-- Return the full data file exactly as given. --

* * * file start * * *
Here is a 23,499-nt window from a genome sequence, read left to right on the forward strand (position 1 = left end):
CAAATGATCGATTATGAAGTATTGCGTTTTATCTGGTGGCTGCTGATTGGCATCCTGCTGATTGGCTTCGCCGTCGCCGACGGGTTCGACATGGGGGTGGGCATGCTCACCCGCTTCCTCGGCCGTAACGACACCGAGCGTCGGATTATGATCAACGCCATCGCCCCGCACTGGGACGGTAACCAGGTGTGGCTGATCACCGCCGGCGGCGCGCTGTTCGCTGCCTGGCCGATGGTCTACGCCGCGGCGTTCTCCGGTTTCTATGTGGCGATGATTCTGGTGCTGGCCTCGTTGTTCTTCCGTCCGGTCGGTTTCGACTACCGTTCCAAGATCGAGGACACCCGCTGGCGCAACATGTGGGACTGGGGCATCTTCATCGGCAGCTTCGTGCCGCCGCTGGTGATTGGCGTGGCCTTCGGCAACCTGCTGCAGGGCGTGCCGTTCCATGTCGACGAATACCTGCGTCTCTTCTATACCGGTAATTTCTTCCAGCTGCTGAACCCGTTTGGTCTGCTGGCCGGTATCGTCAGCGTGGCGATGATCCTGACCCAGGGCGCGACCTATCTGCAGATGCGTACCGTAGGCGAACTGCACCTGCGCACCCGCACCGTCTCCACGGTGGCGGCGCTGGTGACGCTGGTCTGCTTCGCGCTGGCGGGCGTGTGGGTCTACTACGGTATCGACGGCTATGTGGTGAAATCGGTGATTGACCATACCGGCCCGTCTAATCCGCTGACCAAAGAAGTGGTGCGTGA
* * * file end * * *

Here is a 23,499-nt window from a genome sequence, read left to right on the forward strand (position 1 = left end):
CAAATGATCGATTATGAAGTATTGCGTTTTATCTGGTGGCTGCTGATTGGCATCCTGCTGATTGGCTTCGCCGTCGCCGACGGGTTCGACATGGGGGTGGGCATGCTCACCCGCTTCCTCGGCCGTAACGACACCGAGCGTCGGATTATGATCAACGCCATCGCCCCGCACTGGGACGGTAACCAGGTGTGGCTGATCACCGCCGGCGGCGCGCTGTTCGCTGCCTGGCCGATGGTCTACGCCGCGGCGTTCTCCGGTTTCTATGTGGCGATGATTCTGGTGCTGGCCTCGTTGTTCTTCCGTCCGGTCGGTTTCGACTACCGTTCCAAGATCGAGGACACCCGCTGGCGCAACATGTGGGACTGGGGCATCTTCATCGGCAGCTTCGTGCCGCCGCTGGTGATTGGCGTGGCCTTCGGCAACCTGCTGCAGGGCGTGCCGTTCCATGTCGACGAATACCTGCGTCTCTTCTATACCGGTAATTTCTTCCAGCTGCTGAACCCGTTTGGTCTGCTGGCCGGTATCGTCAGCGTGGCGATGATCCTGACCCAGGGCGCGACCTATCTGCAGATGCGTACCGTAGGCGAACTGCACCTGCGCACCCGCACCGTCTCCACGGTGGCGGCGCTGGTGACGCTGGTCTGCTTCGCGCTGGCGGGCGTGTGGGTCTACTACGGTATCGACGGCTATGTGGTGAAATCGGTGATTGACCATACCGGCCCGTCTAATCCGCTGACCAAAGAAGTGGTGCGTGA